Six of the Trickiest Interview Questions – and How To Answer Them
Starting a new job can be stressful. Not only are you in an unfamiliar environment and extremely nervous, but you’re all too aware of the one big thing standing in the way of you and your dream job – the interview. Interview questions can be tricky, and they can catch you off balance and add to the already mounting pressure you have on your shoulders. You know you need to impress and it all comes down to this. Read through the next couple of steps and see what interview tips are available that are easy to remember and will help you nail that job interview. Along with sample questions and other possible questions the interviewer could ask, we have all the answers that will help you to show you’re right for the job. Good luck!
1) The basic questions
Most interviewers will ask you general questions about you and your previous job to try and get to know you a little better and make you feel comfortable. It may seem informal, but you still need to answer in a succinct way.
Question: ‘Tell me about yourself’
Answer: Look at the job speculation and pin down what skills and qualities are needed. Talk about your most recent role, mentioning two or three ways you could meet the needs for the job, giving examples from your most recent role.
2) Why you want the job questions
Interviewers often want to know about your career history – why you went for certain jobs and why you didn’t take others. They especially want to know why you are interested in their job.
Question: ‘Why are you looking for another job?’
Answer: Talk about wanting to seek more of a challenge, greater job security, or greater rewards. Do not talk about any personal conflict between you and your old place of work. When talking about your ideal job, do not fall into the trap talking about salary or benefits. Instead say how you could contribute to the organization.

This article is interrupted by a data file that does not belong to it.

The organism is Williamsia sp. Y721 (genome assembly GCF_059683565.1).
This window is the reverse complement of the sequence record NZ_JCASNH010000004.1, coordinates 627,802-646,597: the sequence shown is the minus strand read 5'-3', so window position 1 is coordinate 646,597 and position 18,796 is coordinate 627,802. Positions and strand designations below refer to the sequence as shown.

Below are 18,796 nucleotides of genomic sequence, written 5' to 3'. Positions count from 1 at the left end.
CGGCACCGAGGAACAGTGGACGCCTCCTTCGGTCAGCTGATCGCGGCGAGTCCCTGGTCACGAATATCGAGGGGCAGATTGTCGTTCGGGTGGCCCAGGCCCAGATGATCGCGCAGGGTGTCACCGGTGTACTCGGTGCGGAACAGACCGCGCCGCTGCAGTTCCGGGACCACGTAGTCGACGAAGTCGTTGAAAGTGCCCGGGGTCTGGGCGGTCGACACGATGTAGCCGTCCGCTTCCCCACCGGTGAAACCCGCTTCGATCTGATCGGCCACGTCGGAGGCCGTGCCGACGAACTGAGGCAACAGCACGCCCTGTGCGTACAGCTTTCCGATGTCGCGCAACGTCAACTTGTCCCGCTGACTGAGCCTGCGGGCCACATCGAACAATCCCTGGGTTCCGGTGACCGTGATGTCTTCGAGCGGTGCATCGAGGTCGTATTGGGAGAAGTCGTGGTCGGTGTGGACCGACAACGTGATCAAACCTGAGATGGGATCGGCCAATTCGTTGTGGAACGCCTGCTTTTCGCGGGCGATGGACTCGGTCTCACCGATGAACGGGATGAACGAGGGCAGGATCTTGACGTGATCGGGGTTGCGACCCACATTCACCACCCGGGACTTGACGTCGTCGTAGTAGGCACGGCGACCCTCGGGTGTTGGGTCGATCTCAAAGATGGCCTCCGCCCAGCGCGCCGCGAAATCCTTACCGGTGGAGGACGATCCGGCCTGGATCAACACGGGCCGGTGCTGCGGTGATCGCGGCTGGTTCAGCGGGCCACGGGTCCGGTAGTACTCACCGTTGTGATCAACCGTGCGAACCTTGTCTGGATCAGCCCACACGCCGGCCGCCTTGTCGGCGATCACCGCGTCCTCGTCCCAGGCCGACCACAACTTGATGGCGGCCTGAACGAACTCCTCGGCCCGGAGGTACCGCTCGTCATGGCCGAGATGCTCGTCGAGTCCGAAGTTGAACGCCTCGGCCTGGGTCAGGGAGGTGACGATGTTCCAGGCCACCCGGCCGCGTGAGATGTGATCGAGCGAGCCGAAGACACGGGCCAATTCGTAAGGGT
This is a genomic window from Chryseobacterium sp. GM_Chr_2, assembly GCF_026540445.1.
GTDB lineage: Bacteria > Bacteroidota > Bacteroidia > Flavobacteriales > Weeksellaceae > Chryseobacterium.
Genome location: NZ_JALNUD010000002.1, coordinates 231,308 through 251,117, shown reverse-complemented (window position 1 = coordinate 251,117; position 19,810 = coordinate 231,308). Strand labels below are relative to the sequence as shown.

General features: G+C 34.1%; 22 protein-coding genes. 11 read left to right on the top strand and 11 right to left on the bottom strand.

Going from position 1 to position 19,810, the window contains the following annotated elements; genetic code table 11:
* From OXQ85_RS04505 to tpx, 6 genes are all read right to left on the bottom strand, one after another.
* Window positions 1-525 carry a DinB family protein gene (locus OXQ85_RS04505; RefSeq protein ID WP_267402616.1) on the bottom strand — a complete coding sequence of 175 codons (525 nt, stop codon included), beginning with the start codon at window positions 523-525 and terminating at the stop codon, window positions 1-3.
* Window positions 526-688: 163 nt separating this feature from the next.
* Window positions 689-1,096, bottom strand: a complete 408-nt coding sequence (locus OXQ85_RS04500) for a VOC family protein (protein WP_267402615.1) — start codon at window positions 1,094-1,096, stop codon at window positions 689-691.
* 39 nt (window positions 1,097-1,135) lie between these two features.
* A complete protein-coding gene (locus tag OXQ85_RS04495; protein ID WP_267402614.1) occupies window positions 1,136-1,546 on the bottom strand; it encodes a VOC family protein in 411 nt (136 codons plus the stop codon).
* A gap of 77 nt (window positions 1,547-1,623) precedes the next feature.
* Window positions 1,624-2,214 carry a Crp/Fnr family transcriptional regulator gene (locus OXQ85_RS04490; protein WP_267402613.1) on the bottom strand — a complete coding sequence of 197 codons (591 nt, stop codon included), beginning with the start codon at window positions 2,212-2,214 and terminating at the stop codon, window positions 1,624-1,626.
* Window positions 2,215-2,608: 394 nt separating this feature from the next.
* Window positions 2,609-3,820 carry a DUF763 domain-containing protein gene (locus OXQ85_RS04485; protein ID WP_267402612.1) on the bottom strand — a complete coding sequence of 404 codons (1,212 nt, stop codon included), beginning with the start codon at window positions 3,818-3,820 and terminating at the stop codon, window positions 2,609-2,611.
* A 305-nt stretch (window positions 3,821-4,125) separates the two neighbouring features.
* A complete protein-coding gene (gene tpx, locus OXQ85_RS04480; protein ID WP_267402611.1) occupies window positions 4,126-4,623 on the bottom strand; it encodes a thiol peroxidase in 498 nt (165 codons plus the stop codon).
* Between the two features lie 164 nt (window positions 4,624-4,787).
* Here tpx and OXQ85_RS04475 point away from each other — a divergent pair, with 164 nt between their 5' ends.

3) Personal qualities questions
It is an interviewer’s right to ask lots of questions, especially about you. They need to make sure they are hiring the right person for the job, who will not only work hard and put 100% effort in, but will also have people skills, be a team player and expand the brand or organization.
Question: ‘What is your greatest strength?’
Answer: Identify a key skill that is required for this particular role and talk about how one of your strengths is this, remembering to include an example of how you have used that strength at work. If you are being asked about a strength, you will be asked a weakness too. Nobody is superhuman, so come prepared with a few examples, and always suggest ways you are working to improve your weakness.
4) Handling hypothetical questions
Interviewers will often ask ‘How would you’ and ‘what if’ questions to see whether your approach to situations match their expectations.
Question: ‘How would you deal with change?’
Answer: Employers want to hear that you are adaptable and flexible. Workplaces are often revamped, especially in this fast-paced, modern world. To strengthen your argument, try to give an example of how you have adapted to change at a previous place of employment, e.g. a restructure or volunteering to do something that was a little out of your comfort zone.
5) Responding to competency-based questions
Talk through an example that actually happened to you and be ready to talk about it in a lot of detail. Don't talk in broad terms about how you generally tackle those situations. These questions are asked to find out if an interviewee is bluffing their way in to getting a job.
Question: ‘Describe a situation where you helped a colleague in trouble’
Answer: Look at the key skills and qualities listen in the job advert, but also think about the general skills that aren’t listed. Explain in two or three sentences the situation you faced, talk about the actions and steps you took to resolve the situation, and finally finish your example by summarising the results you achieved.
Every day different problems crop up at work and you need to be able to show a potential employer that you have good analytic and problem-solving skills.
Question: ‘Describe a time where you had a difficult decision to make’
Answer: Don’t spend too much time talking about the problem. Instead, talk about how you dealt with it and the steps you took to tackle it, including how doing so benefited your employer. Be prepared to talk in detail and make sure you sell yourself and not the rest of your team.
For more advice for tricky interview questions and
ways to answer them, read Smart Answers to Tricky Interview Questions: How to prepare for a job-winning interview
(£8.99, Robinson) by Dr Rob Yeung